After demobilisation, camps that were deemed to offer a reasonable standard of family accommodation were handed over to the National Assistance Board for housing families of Polish soldiers. Accommodation close to centres of industry in need of a workforce and suitable for housing single men was provided by the National Service Hostels Corporation.  In some areas  local authorities took over camps as temporary homes for bombed out British families.
None of the above organisations showed any interest in taking responsibility for the appalling living conditions of the Polish ex-service men and their families living in Grove Park. The MOD with no experience of running family camps was not interested either so to get the camp off their hands, they leased 10 acres of land in Grove Park to the Poles together with 44 Nissen Huts which included ablution, laundry facilities and some larger Nissen huts for an annual rent of £50.

Bonaventura and Anna Fursewicz 1947

Janek and Zosia Nowagiel, Bonaventura and Anna Fursewicz, Piotr and Eugenia  Jurkiw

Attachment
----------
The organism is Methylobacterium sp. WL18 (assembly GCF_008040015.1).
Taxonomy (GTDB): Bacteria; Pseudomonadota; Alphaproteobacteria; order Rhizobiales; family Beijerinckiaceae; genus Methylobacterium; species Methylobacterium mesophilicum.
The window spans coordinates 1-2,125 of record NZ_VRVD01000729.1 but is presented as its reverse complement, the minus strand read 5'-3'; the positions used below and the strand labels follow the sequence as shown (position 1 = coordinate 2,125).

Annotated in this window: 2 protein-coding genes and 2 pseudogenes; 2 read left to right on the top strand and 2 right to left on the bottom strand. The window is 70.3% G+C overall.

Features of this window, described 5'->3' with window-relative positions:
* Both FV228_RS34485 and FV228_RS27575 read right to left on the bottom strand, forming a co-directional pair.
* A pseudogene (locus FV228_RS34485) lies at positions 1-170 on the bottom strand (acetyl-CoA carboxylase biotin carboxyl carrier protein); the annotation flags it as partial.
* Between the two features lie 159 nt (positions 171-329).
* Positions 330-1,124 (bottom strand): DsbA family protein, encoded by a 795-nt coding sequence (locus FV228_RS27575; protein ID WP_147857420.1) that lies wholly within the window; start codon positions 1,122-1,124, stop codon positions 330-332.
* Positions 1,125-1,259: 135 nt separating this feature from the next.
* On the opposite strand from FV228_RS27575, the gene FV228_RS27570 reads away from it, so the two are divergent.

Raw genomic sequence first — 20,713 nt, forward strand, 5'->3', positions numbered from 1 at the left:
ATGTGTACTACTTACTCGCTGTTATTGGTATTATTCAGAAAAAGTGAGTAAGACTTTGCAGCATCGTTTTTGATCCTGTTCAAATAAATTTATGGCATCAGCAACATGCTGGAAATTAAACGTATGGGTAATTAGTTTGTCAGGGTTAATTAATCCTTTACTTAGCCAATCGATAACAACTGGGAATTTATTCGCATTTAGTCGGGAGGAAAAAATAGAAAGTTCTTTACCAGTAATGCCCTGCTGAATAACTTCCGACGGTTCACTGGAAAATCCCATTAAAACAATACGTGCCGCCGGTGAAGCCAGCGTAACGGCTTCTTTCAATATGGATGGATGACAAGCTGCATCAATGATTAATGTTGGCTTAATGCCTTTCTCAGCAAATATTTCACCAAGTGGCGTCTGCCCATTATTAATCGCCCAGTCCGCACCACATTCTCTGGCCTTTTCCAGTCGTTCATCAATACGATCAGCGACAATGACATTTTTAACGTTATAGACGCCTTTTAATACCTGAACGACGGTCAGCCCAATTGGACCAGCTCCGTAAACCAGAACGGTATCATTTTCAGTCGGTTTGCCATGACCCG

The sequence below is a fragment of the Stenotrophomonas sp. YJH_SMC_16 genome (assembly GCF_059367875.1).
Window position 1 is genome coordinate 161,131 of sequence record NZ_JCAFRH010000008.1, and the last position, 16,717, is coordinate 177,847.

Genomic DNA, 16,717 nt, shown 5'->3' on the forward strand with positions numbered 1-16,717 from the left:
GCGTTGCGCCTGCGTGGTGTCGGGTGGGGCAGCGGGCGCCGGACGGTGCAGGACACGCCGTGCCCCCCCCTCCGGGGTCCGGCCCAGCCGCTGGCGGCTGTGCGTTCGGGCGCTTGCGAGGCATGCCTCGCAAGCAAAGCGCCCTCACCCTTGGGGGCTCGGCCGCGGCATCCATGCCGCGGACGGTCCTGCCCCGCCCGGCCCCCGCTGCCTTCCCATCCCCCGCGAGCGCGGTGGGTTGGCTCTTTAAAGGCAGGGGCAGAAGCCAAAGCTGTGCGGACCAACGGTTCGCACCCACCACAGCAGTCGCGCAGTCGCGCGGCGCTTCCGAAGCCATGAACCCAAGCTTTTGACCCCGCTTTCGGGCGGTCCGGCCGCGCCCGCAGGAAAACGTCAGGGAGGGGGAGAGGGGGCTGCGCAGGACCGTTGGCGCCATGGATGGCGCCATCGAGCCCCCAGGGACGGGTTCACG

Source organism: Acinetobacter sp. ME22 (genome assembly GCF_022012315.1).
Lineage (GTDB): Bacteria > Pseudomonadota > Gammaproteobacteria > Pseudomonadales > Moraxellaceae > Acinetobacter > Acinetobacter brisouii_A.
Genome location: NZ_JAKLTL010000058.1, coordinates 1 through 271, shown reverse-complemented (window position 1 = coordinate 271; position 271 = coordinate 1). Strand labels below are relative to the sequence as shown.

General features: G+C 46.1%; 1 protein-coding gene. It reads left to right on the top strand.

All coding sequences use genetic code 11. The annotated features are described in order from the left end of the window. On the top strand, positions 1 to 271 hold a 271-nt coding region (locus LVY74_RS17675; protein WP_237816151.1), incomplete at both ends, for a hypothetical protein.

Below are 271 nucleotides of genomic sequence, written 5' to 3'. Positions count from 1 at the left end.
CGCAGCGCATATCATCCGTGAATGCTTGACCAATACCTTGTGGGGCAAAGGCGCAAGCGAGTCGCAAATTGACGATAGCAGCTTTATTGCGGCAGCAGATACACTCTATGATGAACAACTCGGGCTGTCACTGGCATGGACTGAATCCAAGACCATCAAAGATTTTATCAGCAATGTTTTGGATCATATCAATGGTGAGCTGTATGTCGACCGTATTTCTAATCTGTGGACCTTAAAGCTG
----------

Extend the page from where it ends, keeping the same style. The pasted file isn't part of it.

The Poles in Grove Park camp now found themselves in a unique situation in which no official body was prepared to take charge and administer the camp.  In each case the main reason being the poor physical state of the huts. The only option left for the  Poles in Grove Park  camp was to administer themselves. A camp management committee was elected to cater for the day to day needs of the inhabitants. The committee set and collected rent from every family to cover the cost of electricity, gas and water plus the agreed annual payment to the MOD.

Repairing the  Nissen huts 1947

One of the Nissen huts that was home.

Despite the committee's best efforts living conditions were very primitive.  They lacked the wherewithal or the right to attend to the structural condition of the dwellings so they patched them up as best they could.  In most cases water had to be carried in buckets from outside taps to the huts where it was needed for cooking and washing.  None the less, the residents took much pride in maintaining high standards in personal hygiene and dress.  One of the Nissen huts had been converted by the residents into a place of worship where Sunday Masses, celebrated by Fr. Karol Świętoń, the camp's resident priest, were always well attended by the residents dressed in their Sunday best.